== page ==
Reading between the lines of an Apple
press release issued early Wednesday, Piper Jaffray’s Gene Munster believes the company has lined up two important events for the end of June: The return of CEO Steve Jobs and the unveiling of the next generation iPhone.
What Apple announced was that the keynote address for this year’s World Wide Developers Conference will be delivered by marketing vice president Phil Schiller on June 8 and will focus not on new hardware but on software that Apple has been talking about for months: iPhone 3.0 and Mac OS X Snow Leopard.
In fact, Snow Leopard was introduced by a shockingly gaunt Steve Jobs at last year’s WWDC keynote; it was his appearance at that event that first raised questions about his health.
Jobs is half-way through the fifth month of a six-month medical leave, and the announcement that Schiller will be delivering this year’s keynote in his place seems to have put an end to speculation that he might be come back a few weeks early.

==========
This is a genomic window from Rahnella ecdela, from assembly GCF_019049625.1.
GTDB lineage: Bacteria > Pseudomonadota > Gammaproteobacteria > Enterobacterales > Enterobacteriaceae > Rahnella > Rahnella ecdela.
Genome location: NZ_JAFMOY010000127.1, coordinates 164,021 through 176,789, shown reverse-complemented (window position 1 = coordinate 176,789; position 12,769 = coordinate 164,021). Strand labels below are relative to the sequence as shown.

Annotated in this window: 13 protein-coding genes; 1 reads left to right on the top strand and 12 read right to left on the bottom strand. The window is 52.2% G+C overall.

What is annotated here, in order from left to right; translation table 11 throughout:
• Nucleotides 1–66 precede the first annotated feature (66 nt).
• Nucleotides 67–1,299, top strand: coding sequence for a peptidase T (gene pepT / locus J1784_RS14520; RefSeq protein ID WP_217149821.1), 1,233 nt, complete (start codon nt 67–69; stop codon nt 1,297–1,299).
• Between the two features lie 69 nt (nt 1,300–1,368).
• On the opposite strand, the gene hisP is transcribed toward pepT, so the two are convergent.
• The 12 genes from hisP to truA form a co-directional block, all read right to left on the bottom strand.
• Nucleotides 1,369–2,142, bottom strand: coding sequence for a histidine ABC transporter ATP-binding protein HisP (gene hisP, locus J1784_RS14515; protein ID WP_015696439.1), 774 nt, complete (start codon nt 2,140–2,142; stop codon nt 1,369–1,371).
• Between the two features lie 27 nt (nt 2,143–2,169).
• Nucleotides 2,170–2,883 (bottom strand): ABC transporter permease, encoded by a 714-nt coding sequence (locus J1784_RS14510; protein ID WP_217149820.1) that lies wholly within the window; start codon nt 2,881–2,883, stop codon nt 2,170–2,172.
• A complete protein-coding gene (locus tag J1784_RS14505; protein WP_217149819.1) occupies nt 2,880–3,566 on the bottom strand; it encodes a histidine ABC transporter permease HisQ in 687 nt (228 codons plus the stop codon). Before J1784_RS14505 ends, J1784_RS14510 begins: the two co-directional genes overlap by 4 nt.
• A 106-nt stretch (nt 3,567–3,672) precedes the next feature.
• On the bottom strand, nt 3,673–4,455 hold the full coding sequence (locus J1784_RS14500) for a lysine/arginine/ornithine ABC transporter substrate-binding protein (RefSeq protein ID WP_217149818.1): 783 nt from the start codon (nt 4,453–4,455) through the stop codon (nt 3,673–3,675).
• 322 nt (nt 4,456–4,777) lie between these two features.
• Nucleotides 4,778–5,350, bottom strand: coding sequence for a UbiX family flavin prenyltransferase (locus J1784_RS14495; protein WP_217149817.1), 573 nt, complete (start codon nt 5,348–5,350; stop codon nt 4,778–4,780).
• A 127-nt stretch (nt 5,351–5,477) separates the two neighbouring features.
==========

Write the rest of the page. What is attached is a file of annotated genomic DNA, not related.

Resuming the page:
“Although this may raise some concern among investors that Steve Jobs will not return [at all],” wrote Munster, “we continue to expect his return to the company by the end of June.”
Munster points out that for Jobs to deliver a keynote address in less than a month, he would have had to have begun preparation well before his intended return date. The analyst believes Jobs may return to Apple with a reduced role, possibly as chairman, with COO Tim Cook assuming the CEO position.
Munster also sought to reassure investors who had hoped that the successor to the iPhone 3G might be unveiled at the June 8 keynote. Instead, he expects Apple to schedule a second event, jam-packed with news:
“We expect Apple to host a special event in late June or early July to launch a family of iPhones. We continue to expect multiple models, possibly a high-end iPhone with improved specs from the current version and a low-end version with lower capacity and fewer features along with a reduced pricing plan. Such a model could also be used in Apple’s launch of the iPhone into China as soon as the end of summer ’09.
Apple shares fell 3.97% Tuesday in advance of any significant company news and another 3.96% after the news on Wednesday.
This year’s WWDC runs from June 8 – 12 and will be held, as usual, in San Francisco’s Moscone Center. Thanks to intense developer interest in both the iPhone and the new Mac OS, this year’s event sold out in record time.